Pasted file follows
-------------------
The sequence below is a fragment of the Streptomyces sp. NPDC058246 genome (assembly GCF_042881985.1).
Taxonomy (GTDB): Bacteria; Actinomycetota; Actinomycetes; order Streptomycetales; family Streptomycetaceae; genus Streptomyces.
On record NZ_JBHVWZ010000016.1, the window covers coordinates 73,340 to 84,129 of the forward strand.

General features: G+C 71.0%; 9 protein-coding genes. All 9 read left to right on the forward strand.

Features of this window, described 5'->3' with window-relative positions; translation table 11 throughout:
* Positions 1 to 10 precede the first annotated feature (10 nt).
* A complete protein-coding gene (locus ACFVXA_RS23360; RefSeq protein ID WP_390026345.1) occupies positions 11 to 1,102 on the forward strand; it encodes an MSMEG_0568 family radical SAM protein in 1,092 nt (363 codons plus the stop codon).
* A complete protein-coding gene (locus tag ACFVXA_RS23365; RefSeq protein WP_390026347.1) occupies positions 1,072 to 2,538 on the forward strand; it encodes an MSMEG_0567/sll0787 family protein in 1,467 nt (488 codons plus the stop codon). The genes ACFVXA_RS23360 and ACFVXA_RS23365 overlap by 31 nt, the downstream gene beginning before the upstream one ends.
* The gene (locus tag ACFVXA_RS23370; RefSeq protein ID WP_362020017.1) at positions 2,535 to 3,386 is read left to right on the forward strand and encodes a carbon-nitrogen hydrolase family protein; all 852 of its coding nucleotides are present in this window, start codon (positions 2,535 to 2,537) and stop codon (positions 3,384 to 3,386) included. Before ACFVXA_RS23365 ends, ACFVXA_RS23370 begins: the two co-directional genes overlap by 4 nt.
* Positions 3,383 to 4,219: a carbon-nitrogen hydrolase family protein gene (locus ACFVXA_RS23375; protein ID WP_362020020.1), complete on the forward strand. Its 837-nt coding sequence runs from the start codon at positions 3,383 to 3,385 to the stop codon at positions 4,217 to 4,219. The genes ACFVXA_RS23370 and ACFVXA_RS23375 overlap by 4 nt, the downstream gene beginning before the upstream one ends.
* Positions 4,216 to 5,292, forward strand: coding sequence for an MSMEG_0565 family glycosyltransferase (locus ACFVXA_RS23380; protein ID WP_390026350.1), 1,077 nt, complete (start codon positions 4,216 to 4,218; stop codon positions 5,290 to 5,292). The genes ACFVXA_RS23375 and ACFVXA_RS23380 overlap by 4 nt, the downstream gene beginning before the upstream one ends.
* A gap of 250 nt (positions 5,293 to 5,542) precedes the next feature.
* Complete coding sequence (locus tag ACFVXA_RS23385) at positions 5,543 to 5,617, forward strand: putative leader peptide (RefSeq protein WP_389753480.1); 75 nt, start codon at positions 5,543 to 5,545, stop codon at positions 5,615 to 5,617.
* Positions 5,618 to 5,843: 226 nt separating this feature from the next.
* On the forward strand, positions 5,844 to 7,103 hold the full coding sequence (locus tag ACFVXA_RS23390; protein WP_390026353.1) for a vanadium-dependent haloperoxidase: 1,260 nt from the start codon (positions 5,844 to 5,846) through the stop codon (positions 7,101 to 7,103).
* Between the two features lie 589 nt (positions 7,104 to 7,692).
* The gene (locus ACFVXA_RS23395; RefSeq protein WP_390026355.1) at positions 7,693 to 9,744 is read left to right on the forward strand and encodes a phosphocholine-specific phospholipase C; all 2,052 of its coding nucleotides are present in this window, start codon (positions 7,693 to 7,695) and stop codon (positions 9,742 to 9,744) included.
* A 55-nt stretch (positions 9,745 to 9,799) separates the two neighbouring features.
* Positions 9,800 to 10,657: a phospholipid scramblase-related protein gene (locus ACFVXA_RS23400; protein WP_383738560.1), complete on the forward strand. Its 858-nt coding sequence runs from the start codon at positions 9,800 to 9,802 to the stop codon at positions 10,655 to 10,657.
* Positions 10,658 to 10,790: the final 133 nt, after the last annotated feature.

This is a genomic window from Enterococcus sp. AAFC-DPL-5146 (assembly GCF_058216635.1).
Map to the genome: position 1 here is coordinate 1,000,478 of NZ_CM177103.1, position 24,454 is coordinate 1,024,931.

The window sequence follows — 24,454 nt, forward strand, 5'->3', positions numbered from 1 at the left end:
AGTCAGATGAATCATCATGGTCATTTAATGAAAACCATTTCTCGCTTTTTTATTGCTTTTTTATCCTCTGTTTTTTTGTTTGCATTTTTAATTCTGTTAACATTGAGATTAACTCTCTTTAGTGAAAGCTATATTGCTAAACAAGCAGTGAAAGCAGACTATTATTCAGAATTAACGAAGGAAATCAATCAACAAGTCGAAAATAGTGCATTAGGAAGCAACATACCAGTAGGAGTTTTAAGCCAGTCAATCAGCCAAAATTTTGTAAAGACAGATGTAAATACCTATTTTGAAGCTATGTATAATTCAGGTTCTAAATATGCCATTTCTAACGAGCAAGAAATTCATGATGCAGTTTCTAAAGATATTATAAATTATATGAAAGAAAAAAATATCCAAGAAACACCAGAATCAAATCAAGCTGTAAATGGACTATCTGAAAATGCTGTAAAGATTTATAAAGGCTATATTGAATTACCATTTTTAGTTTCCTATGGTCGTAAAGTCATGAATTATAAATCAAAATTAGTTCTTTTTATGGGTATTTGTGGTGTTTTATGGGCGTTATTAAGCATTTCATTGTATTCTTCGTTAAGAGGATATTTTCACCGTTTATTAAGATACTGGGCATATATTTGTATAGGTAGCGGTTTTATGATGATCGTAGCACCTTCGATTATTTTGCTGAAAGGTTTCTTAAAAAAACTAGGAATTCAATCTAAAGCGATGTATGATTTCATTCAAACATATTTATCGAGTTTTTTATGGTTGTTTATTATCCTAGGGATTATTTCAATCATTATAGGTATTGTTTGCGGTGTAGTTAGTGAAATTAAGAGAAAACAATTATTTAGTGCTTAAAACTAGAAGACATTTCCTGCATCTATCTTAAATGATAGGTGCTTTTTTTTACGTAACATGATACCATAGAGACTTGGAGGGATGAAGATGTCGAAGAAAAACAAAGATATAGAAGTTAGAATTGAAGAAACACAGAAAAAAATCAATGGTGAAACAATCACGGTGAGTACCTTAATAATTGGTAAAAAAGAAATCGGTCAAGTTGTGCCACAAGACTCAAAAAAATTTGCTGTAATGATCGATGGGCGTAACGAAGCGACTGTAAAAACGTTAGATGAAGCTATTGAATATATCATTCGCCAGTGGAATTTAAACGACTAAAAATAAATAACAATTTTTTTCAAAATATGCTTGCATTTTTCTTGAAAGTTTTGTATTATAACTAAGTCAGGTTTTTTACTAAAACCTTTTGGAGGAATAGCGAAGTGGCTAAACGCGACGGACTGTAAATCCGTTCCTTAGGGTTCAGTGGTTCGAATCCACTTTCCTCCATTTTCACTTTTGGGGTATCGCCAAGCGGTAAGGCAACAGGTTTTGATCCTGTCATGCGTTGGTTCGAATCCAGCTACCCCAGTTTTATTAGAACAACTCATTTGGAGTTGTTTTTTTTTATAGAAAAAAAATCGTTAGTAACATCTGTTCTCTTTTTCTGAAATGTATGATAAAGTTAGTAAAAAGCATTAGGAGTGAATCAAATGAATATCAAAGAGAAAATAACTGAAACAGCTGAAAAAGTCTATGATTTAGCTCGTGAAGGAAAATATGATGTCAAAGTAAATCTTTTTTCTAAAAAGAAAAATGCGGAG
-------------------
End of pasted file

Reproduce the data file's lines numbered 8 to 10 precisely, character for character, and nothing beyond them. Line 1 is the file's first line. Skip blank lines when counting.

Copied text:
* A complete protein-coding gene (locus tag ACFVXA_RS23365; RefSeq protein WP_390026347.1) occupies positions 1,072 to 2,538 on the forward strand; it encodes an MSMEG_0567/sll0787 family protein in 1,467 nt (488 codons plus the stop codon). The genes ACFVXA_RS23360 and ACFVXA_RS23365 overlap by 31 nt, the downstream gene beginning before the upstream one ends.
* The gene (locus tag ACFVXA_RS23370; RefSeq protein ID WP_362020017.1) at positions 2,535 to 3,386 is read left to right on the forward strand and encodes a carbon-nitrogen hydrolase family protein; all 852 of its coding nucleotides are present in this window, start codon (positions 2,535 to 2,537) and stop codon (positions 3,384 to 3,386) included. Before ACFVXA_RS23365 ends, ACFVXA_RS23370 begins: the two co-directional genes overlap by 4 nt.
* Positions 3,383 to 4,219: a carbon-nitrogen hydrolase family protein gene (locus ACFVXA_RS23375; protein ID WP_362020020.1), complete on the forward strand. Its 837-nt coding sequence runs from the start codon at positions 3,383 to 3,385 to the stop codon at positions 4,217 to 4,219. The genes ACFVXA_RS23370 and ACFVXA_RS23375 overlap by 4 nt, the downstream gene beginning before the upstream one ends.